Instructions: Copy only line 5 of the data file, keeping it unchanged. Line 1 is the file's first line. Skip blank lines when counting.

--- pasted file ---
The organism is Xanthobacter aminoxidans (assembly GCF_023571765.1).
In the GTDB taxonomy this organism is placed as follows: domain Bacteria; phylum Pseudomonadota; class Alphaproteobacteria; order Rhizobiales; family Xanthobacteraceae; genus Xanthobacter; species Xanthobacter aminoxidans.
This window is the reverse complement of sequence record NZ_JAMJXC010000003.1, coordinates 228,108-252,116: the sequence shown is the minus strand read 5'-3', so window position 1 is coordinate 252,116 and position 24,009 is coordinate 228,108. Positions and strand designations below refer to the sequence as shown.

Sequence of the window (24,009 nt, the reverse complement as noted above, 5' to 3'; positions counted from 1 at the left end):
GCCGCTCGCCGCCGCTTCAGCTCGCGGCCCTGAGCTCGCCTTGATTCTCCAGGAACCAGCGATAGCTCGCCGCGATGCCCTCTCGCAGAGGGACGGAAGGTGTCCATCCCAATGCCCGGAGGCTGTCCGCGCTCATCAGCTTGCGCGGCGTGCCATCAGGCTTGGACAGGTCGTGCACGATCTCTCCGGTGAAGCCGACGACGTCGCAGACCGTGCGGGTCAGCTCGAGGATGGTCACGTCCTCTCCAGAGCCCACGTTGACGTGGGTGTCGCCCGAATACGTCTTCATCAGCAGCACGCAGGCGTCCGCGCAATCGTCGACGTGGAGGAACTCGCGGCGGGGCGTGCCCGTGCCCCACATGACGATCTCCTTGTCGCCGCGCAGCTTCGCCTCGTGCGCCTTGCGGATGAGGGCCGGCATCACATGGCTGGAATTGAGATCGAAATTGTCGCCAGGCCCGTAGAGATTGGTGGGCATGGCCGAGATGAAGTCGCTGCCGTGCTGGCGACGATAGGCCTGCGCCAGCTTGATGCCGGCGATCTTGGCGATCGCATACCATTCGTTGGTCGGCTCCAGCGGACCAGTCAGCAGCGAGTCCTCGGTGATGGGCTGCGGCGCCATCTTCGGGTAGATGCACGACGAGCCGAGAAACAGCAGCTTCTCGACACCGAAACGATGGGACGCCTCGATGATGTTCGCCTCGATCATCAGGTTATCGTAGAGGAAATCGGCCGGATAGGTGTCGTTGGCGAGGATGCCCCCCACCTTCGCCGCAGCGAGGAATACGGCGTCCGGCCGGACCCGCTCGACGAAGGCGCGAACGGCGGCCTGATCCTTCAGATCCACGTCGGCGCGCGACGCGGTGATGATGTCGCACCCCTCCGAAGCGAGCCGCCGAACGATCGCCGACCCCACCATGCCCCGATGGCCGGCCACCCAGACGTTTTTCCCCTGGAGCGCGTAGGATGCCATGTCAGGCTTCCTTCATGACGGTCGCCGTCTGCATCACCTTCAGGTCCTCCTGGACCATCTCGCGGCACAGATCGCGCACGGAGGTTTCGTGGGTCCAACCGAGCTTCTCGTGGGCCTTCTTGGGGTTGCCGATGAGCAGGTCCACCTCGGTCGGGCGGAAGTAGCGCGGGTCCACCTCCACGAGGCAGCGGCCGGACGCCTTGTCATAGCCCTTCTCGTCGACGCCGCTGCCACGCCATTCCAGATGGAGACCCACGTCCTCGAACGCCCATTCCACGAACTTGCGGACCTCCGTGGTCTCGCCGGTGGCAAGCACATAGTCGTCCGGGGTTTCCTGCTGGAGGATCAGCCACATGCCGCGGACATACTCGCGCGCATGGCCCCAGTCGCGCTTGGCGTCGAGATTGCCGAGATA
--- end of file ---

GCCGCTCGCCGCCGCTTCAGCTCGCGGCCCTGAGCTCGCCTTGATTCTCCAGGAACCAGCGATAGCTCGCCGCGATGCCCTCTCGCAGAGGGACGGAAGGTGTCCATCCCAATGCCCGGAGGCTGTCCGCGCTCATCAGCTTGCGCGGCGTGCCATCAGGCTTGGACAGGTCGTGCACGATCTCTCCGGTGAAGCCGACGACGTCGCAGACCGTGCGGGTCAGCTCGAGGATGGTCACGTCCTCTCCAGAGCCCACGTTGACGTGGGTGTCGCCCGAATACGTCTTCATCAGCAGCACGCAGGCGTCCGCGCAATCGTCGACGTGGAGGAACTCGCGGCGGGGCGTGCCCGTGCCCCACATGACGATCTCCTTGTCGCCGCGCAGCTTCGCCTCGTGCGCCTTGCGGATGAGGGCCGGCATCACATGGCTGGAATTGAGATCGAAATTGTCGCCAGGCCCGTAGAGATTGGTGGGCATGGCCGAGATGAAGTCGCTGCCGTGCTGGCGACGATAGGCCTGCGCCAGCTTGATGCCGGCGATCTTGGCGATCGCATACCATTCGTTGGTCGGCTCCAGCGGACCAGTCAGCAGCGAGTCCTCGGTGATGGGCTGCGGCGCCATCTTCGGGTAGATGCACGACGAGCCGAGAAACAGCAGCTTCTCGACACCGAAACGATGGGACGCCTCGATGATGTTCGCCTCGATCATCAGGTTATCGTAGAGGAAATCGGCCGGATAGGTGTCGTTGGCGAGGATGCCCCCCACCTTCGCCGCAGCGAGGAATACGGCGTCCGGCCGGACCCGCTCGACGAAGGCGCGAACGGCGGCCTGATCCTTCAGATCCACGTCGGCGCGCGACGCGGTGATGATGTCGCACCCCTCCGAAGCGAGCCGCCGAACGATCGCCGACCCCACCATGCCCCGATGGCCGGCCACCCAGACGTTTTTCCCCTGGAGCGCGTAGGATGCCATGTCAGGCTTCCTTCATGACGGTCGCCGTCTGCATCACCTTCAGGTCCTCCTGGACCATCTCGCGGCACAGATCGCGCACGGAGGTTTCGTGGGTCCAACCGAGCTTCTCGTGGGCCTTCTTGGGGTTGCCGATGAGCAGGTCCACCTCGGTCGGGCGGAAGTAGCGCGGGTCCACCTCCACGAGGCAGCGGCCGGACGCCTTGTCATAGCCCTTCTCGTCGACGCCGCTGCCACGCCATTCCAGATGGAGACCCACGTCCTCGAACGCCCATTCCACGAACTTGCGGACCTCCGTGGTCTCGCCGGTGGCAAGCACATAGTCGTCCGGGGTTTCCTGCTGGAGGATCAGCCACATGCCGCGGACATACTCGCGCGCATGGCCCCAGTCGCGCTTGGCGTCGAGATTGCCGAGATA